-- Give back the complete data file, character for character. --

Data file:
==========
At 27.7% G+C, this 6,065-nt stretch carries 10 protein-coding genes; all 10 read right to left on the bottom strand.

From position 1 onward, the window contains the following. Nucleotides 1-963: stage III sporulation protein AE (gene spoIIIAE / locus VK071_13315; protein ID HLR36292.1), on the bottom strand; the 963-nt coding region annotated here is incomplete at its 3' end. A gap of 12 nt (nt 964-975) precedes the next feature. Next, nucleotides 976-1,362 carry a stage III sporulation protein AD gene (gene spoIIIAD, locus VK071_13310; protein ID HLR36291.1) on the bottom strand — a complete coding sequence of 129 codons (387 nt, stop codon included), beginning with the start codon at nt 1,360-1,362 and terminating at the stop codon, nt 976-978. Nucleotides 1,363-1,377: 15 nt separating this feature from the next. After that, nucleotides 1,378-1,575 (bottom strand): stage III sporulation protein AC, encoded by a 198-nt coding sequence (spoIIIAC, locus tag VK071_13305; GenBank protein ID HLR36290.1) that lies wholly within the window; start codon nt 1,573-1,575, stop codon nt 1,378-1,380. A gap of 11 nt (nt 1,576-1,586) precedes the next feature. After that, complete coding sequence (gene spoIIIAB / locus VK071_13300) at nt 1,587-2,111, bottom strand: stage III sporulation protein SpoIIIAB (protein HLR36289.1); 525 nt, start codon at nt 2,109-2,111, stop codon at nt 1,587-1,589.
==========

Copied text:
At 27.7% G+C, this 6,065-nt stretch carries 10 protein-coding genes; all 10 read right to left on the bottom strand.

From position 1 onward, the window contains the following. Nucleotides 1-963: stage III sporulation protein AE (gene spoIIIAE / locus VK071_13315; protein ID HLR36292.1), on the bottom strand; the 963-nt coding region annotated here is incomplete at its 3' end. A gap of 12 nt (nt 964-975) precedes the next feature. Next, nucleotides 976-1,362 carry a stage III sporulation protein AD gene (gene spoIIIAD, locus VK071_13310; protein ID HLR36291.1) on the bottom strand — a complete coding sequence of 129 codons (387 nt, stop codon included), beginning with the start codon at nt 1,360-1,362 and terminating at the stop codon, nt 976-978. Nucleotides 1,363-1,377: 15 nt separating this feature from the next. After that, nucleotides 1,378-1,575 (bottom strand): stage III sporulation protein AC, encoded by a 198-nt coding sequence (spoIIIAC, locus tag VK071_13305; GenBank protein ID HLR36290.1) that lies wholly within the window; start codon nt 1,573-1,575, stop codon nt 1,378-1,380. A gap of 11 nt (nt 1,576-1,586) precedes the next feature. After that, complete coding sequence (gene spoIIIAB / locus VK071_13300) at nt 1,587-2,111, bottom strand: stage III sporulation protein SpoIIIAB (protein HLR36289.1); 525 nt, start codon at nt 2,109-2,111, stop codon at nt 1,587-1,589.